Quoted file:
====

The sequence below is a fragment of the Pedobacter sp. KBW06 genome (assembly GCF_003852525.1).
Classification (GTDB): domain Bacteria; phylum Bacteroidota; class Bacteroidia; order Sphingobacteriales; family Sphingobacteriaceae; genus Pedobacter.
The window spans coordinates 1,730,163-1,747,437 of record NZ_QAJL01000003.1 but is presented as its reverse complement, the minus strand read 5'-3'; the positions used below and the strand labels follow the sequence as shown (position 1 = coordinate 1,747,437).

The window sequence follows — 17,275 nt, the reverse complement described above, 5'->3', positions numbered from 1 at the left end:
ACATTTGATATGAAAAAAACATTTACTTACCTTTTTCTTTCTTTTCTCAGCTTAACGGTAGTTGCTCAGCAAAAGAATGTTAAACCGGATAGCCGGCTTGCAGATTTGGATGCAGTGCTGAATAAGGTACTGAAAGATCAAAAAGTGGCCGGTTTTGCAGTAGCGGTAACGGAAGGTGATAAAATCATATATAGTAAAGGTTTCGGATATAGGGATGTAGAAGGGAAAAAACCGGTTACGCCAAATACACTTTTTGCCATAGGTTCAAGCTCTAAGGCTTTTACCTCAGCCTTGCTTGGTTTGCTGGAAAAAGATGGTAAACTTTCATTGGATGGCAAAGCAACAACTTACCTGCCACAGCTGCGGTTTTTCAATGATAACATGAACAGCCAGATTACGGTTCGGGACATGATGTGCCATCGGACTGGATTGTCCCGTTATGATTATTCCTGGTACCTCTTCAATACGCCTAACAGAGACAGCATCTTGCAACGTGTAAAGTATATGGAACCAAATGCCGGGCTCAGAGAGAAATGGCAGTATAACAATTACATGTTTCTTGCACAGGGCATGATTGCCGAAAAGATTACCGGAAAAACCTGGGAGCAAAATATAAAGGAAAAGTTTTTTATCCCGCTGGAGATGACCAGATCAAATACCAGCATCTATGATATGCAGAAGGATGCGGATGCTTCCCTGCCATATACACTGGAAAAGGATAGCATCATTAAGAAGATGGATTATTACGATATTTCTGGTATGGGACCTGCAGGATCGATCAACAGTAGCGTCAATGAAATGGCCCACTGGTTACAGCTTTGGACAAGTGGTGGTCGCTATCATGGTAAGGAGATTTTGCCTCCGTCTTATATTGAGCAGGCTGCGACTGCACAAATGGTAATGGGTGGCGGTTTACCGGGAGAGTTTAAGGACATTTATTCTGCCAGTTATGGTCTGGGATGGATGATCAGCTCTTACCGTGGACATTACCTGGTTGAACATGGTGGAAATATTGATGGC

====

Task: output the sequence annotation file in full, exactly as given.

The sequence below is a fragment of the Pedobacter sp. KBW06 genome (assembly GCF_003852525.1).
Classification (GTDB): domain Bacteria; phylum Bacteroidota; class Bacteroidia; order Sphingobacteriales; family Sphingobacteriaceae; genus Pedobacter.
The window spans coordinates 1,730,163-1,747,437 of record NZ_QAJL01000003.1 but is presented as its reverse complement, the minus strand read 5'-3'; the positions used below and the strand labels follow the sequence as shown (position 1 = coordinate 1,747,437).

The window sequence follows — 17,275 nt, the reverse complement described above, 5'->3', positions numbered from 1 at the left end:
ACATTTGATATGAAAAAAACATTTACTTACCTTTTTCTTTCTTTTCTCAGCTTAACGGTAGTTGCTCAGCAAAAGAATGTTAAACCGGATAGCCGGCTTGCAGATTTGGATGCAGTGCTGAATAAGGTACTGAAAGATCAAAAAGTGGCCGGTTTTGCAGTAGCGGTAACGGAAGGTGATAAAATCATATATAGTAAAGGTTTCGGATATAGGGATGTAGAAGGGAAAAAACCGGTTACGCCAAATACACTTTTTGCCATAGGTTCAAGCTCTAAGGCTTTTACCTCAGCCTTGCTTGGTTTGCTGGAAAAAGATGGTAAACTTTCATTGGATGGCAAAGCAACAACTTACCTGCCACAGCTGCGGTTTTTCAATGATAACATGAACAGCCAGATTACGGTTCGGGACATGATGTGCCATCGGACTGGATTGTCCCGTTATGATTATTCCTGGTACCTCTTCAATACGCCTAACAGAGACAGCATCTTGCAACGTGTAAAGTATATGGAACCAAATGCCGGGCTCAGAGAGAAATGGCAGTATAACAATTACATGTTTCTTGCACAGGGCATGATTGCCGAAAAGATTACCGGAAAAACCTGGGAGCAAAATATAAAGGAAAAGTTTTTTATCCCGCTGGAGATGACCAGATCAAATACCAGCATCTATGATATGCAGAAGGATGCGGATGCTTCCCTGCCATATACACTGGAAAAGGATAGCATCATTAAGAAGATGGATTATTACGATATTTCTGGTATGGGACCTGCAGGATCGATCAACAGTAGCGTCAATGAAATGGCCCACTGGTTACAGCTTTGGACAAGTGGTGGTCGCTATCATGGTAAGGAGATTTTGCCTCCGTCTTATATTGAGCAGGCTGCGACTGCACAAATGGTAATGGGTGGCGGTTTACCGGGAGAGTTTAAGGACATTTATTCTGCCAGTTATGGTCTGGGATGGATGATCAGCTCTTACCGTGGACATTACCTGGTTGAACATGGTGGAAATATTGATGGC